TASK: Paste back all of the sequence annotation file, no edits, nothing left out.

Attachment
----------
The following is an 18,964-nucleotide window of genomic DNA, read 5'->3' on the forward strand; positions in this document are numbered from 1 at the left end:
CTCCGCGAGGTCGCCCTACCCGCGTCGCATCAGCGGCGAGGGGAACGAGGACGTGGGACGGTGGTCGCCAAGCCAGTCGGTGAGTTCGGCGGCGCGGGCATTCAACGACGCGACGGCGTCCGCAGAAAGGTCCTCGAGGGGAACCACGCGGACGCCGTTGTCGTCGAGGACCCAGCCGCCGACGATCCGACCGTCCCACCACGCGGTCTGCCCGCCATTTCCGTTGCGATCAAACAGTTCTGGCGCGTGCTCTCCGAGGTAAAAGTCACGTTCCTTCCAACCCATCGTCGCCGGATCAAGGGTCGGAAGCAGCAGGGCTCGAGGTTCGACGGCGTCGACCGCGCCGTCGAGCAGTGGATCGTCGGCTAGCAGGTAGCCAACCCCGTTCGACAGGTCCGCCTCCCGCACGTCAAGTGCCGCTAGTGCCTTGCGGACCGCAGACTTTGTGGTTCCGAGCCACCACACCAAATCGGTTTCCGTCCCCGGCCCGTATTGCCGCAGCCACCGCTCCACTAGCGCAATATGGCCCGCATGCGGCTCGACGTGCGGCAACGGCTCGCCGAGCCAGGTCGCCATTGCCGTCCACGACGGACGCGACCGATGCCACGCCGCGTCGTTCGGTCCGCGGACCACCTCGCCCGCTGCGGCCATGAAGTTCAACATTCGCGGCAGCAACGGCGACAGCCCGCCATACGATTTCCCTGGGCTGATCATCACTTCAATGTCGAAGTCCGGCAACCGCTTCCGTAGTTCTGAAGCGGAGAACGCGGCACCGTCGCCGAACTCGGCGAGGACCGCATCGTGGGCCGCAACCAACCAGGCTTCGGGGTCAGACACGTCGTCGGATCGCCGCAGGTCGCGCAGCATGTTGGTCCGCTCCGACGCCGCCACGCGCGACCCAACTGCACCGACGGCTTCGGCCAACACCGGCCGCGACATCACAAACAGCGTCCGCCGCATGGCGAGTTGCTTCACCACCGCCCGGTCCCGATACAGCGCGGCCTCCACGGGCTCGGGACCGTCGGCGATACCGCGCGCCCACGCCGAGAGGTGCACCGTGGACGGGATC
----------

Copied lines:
The following is an 18,964-nucleotide window of genomic DNA, read 5'->3' on the forward strand; positions in this document are numbered from 1 at the left end:
CTCCGCGAGGTCGCCCTACCCGCGTCGCATCAGCGGCGAGGGGAACGAGGACGTGGGACGGTGGTCGCCAAGCCAGTCGGTGAGTTCGGCGGCGCGGGCATTCAACGACGCGACGGCGTCCGCAGAAAGGTCCTCGAGGGGAACCACGCGGACGCCGTTGTCGTCGAGGACCCAGCCGCCGACGATCCGACCGTCCCACCACGCGGTCTGCCCGCCATTTCCGTTGCGATCAAACAGTTCTGGCGCGTGCTCTCCGAGGTAAAAGTCACGTTCCTTCCAACCCATCGTCGCCGGATCAAGGGTCGGAAGCAGCAGGGCTCGAGGTTCGACGGCGTCGACCGCGCCGTCGAGCAGTGGATCGTCGGCTAGCAGGTAGCCAACCCCGTTCGACAGGTCCGCCTCCCGCACGTCAAGTGCCGCTAGTGCCTTGCGGACCGCAGACTTTGTGGTTCCGAGCCACCACACCAAATCGGTTTCCGTCCCCGGCCCGTATTGCCGCAGCCACCGCTCCACTAGCGCAATATGGCCCGCATGCGGCTCGACGTGCGGCAACGGCTCGCCGAGCCAGGTCGCCATTGCCGTCCACGACGGACGCGACCGATGCCACGCCGCGTCGTTCGGTCCGCGGACCACCTCGCCCGCTGCGGCCATGAAGTTCAACATTCGCGGCAGCAACGGCGACAGCCCGCCATACGATTTCCCTGGGCTGATCATCACTTCAATGTCGAAGTCCGGCAACCGCTTCCGTAGTTCTGAAGCGGAGAACGCGGCACCGTCGCCGAACTCGGCGAGGACCGCATCGTGGGCCGCAACCAACCAGGCTTCGGGGTCAGACACGTCGTCGGATCGCCGCAGGTCGCGCAGCATGTTGGTCCGCTCCGACGCCGCCACGCGCGACCCAACTGCACCGACGGCTTCGGCCAACACCGGCCGCGACATCACAAACAGCGTCCGCCGCATGGCGAGTTGCTTCACCACCGCCCGGTCCCGATACAGCGCGGCCTCCACGGGCTCGGGACCGTCGGCGATACCGCGCGCCCACGCCGAGAGGTGCACCGTGGACGGGATC